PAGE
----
We sat through a well-presented lecture about how cork is processed and wine stoppers are made before our tour of the plant and asked so many questions that the German couple next to us started giving us dirty looks that perfectly conveyed the meaning, “Let’s get a move-on, you nerds!” as well as “Get a life.”  Once the actual tour started we still asked questions but tried not to embarrass ourselves further while we racked up “most fascinated tourist” points with our guide.

There are several steps that go into making the heretofore underappreciated wine stopper:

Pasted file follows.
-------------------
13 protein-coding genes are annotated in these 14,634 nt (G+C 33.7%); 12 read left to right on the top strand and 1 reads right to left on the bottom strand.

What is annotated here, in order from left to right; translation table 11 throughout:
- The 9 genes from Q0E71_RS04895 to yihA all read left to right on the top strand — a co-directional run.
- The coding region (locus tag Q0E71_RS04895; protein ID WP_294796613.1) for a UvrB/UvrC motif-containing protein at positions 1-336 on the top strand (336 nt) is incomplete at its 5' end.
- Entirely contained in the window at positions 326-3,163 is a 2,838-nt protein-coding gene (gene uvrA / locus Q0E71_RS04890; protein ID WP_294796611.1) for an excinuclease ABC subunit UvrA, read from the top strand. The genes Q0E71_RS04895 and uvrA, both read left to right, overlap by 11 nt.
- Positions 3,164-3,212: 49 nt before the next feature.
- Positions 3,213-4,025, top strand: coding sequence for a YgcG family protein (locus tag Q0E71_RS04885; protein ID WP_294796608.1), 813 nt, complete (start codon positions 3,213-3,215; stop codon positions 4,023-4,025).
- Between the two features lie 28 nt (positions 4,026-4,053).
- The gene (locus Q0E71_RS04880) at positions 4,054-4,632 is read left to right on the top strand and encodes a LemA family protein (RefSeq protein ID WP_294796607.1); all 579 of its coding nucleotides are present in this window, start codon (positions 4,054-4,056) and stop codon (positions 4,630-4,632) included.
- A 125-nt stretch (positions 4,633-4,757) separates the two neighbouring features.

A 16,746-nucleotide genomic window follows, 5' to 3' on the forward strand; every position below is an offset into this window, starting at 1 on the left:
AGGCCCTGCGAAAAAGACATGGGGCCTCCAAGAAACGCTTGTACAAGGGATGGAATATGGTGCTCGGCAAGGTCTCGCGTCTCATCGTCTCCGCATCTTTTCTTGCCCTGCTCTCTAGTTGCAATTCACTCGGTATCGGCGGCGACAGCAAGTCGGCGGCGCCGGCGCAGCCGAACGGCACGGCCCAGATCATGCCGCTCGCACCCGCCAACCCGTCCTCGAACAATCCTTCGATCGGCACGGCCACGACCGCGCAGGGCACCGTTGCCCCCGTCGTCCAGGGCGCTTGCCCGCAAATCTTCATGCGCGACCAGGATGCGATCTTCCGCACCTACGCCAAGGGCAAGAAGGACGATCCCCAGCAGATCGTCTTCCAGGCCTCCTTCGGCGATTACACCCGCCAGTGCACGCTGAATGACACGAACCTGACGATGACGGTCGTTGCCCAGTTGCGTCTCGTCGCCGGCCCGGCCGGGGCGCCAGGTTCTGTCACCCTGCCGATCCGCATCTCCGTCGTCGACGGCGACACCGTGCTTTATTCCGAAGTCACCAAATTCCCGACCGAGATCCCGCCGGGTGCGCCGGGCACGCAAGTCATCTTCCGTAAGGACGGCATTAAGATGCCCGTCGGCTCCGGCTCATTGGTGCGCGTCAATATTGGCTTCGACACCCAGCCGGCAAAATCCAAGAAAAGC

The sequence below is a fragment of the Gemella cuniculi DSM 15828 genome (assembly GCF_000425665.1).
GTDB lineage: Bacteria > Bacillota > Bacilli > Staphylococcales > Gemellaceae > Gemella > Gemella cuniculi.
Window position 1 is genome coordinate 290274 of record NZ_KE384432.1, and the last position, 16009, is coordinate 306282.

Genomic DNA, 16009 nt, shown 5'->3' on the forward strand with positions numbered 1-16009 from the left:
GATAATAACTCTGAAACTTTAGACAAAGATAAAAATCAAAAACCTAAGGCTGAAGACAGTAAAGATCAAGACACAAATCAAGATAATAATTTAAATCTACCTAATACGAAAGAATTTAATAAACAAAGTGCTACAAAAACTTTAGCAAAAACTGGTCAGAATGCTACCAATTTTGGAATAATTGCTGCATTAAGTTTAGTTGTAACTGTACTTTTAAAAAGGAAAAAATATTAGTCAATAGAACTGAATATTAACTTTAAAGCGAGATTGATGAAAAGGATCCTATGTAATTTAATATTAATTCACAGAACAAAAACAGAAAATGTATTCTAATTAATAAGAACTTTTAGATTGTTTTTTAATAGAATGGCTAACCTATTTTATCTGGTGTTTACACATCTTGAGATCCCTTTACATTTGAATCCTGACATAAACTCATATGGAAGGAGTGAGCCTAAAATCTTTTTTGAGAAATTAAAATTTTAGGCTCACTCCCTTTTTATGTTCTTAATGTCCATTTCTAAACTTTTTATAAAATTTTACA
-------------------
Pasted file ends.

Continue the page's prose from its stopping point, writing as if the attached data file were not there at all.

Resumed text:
• The pieces of harvested cork are boiled to remove dirt and insects which also softens it and makes it easier to work with.
  • The rough outer layer of bark is removed by hand.
trimming the cork

trimming the cork

  • The planks are sorted by quality and thickness and cut into pieces that make them easier to work with.
Squeezing water from cleaned cork

Squeezing water from cleaned cork

  • Whole bottle stoppers or the discs that comprise the “technical corks” can be hand or machine punched .
  • The majority of Novacortica Cork Factory’s end product are the discs for the more economical “technical corks” or “one-plus-one corks.”  A cylinder of agglomerate cork comprises the center of the bottle stopper with a disc of natural cork at each end.  The disc portion of the cork is what comes into contact with the wine so that the taste is not tainted.
cork discs - Novacortica

cork discs – Novacortica